Nepal Maoist chief’s son accused of Everest affair
KATHMANDU (AFP); Nepal’s ruling Maoists said Thursday they have suspended their leader’s son after he was accused of starting an affair with a student activist while they were climbing Mount Everest together.
Party chairman Pushpa Kamal Dahal’s son Prakash, who is on his second marriage and has a baby boy, is alleged to have struck up the relationship with Bina Magar, 26, as they were coming down from the world’s highest peak in May.
“The party has suspended Prakash Dahal from the state committee to investigate the allegations regarding the breach of discipline,” Maoist politburo member Shakti Basnet told AFP.
“Serious questions have been raised about his relationship with a female student leader. We have started the process of investigation to find out the reality,” said Basnet.
The Maoists are probing whether Prakash, 31, broke their code of conduct, which states that members’ public activities must not bring the party into disrepute.
Prakash, whose father — also known as Prachanda — led a 10-year “people’s war” against Nepal’s royal family and political elites that left some 16,000 people dead, has courted controversy since the end of the conflict in 2006.
The Maoists were accused of corruption after it emerged they had granted Prakash $250,000 for the Everest expedition.
He is said to have met Magar, who is married to a student member of a hardline breakaway faction of the Maoist party, while they were in training for the climb.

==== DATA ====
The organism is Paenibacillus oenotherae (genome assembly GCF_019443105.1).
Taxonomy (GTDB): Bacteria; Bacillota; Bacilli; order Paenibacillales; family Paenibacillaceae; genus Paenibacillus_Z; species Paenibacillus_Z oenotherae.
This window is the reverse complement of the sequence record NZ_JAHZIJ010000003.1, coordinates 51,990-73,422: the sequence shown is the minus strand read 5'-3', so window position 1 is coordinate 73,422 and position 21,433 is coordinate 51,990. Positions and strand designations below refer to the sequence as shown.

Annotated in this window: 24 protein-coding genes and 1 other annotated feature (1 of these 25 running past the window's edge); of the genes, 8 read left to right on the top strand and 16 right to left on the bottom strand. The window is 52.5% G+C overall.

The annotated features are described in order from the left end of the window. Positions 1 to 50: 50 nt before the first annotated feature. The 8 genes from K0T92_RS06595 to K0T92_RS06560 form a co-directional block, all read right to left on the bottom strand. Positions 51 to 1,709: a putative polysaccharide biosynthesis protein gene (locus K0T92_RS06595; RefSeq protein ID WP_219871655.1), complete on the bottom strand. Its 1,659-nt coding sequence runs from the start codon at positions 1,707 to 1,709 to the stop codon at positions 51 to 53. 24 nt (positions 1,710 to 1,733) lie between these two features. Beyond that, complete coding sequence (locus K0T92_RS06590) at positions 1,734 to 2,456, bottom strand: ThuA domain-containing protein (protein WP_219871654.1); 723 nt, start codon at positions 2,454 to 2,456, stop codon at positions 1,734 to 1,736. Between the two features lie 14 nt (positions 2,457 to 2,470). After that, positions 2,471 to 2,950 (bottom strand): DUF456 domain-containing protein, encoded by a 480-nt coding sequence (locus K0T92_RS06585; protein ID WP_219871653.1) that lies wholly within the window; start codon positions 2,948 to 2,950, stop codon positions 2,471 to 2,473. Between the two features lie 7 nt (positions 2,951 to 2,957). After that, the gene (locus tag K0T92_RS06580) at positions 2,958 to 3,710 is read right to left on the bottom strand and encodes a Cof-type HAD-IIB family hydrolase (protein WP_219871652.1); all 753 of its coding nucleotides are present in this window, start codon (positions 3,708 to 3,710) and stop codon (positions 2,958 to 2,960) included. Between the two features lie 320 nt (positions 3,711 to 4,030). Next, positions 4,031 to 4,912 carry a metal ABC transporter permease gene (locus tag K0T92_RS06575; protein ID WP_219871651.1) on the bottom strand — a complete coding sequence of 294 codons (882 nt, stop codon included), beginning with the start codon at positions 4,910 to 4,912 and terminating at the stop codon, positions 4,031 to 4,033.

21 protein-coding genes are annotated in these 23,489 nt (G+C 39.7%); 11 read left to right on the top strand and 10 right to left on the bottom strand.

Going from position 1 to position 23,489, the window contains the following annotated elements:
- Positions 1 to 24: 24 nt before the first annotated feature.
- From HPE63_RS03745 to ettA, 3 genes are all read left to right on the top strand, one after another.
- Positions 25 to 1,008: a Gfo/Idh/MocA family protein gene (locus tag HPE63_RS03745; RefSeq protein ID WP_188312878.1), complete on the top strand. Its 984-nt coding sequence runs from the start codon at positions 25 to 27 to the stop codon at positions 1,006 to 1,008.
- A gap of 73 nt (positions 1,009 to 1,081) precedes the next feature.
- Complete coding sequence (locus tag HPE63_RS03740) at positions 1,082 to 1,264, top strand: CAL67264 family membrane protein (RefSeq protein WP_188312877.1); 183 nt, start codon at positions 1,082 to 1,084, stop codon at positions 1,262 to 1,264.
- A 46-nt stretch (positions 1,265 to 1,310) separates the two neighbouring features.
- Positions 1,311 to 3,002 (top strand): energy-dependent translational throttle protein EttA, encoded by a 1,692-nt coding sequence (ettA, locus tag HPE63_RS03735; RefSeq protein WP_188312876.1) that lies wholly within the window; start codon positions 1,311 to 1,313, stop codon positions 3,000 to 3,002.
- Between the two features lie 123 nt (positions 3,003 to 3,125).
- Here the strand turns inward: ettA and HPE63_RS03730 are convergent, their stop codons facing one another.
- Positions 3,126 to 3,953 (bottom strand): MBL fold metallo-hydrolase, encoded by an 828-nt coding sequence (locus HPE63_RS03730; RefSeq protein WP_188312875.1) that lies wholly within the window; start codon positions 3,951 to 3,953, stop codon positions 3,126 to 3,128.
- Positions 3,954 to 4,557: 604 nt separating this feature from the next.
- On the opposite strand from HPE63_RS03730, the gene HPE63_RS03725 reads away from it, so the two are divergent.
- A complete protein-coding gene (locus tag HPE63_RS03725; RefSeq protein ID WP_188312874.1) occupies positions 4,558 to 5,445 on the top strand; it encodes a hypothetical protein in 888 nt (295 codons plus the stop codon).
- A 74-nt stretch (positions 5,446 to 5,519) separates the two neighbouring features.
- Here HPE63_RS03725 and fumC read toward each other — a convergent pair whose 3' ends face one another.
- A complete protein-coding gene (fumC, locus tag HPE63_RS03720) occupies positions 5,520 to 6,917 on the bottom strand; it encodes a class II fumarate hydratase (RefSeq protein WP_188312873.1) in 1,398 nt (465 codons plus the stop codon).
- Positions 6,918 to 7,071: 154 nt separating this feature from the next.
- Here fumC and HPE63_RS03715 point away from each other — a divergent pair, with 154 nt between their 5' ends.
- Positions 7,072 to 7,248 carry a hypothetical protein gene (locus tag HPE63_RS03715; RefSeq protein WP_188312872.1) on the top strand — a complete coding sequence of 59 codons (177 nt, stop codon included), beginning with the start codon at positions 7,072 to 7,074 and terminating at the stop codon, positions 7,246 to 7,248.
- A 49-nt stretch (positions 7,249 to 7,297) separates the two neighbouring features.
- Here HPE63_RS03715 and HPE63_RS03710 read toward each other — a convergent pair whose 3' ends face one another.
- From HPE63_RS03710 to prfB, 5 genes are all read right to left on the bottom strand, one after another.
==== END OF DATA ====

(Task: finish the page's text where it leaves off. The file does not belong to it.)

The Indian Express newspaper reported on Thursday the couple were “in hiding” in Patna, the eastern Indian city where Prakash studied from 1996 to 2002.
“From the base camp, at least two members of the team kept informing Prakash’s parents that Bina and Prakash’s behaviour would bring disrepute to the family and the party,” the paper quoted an unnamed Maoist activist as saying.
“But Prachanda and his wife did not take it seriously,” the daily added.
Basnet said Prakash “has all of a sudden gone out of the contact with the party.”
Three years ago the younger Dahal was widely criticised after a Nepalese newspaper splashed on its front page a picture it said showed him in a drunken state in public.
Dozens of Nepalis have taken to social media websites to criticise both Prachanda and his son.
“Now that brat Prakash is (a) proletariat Casanova,” broadcaster and writer Shivani Singh Tharu wrote on Twitter.
“Prachanda must have realised — it’s easy to be revolutionary but difficult to be realistic,” Tharu said.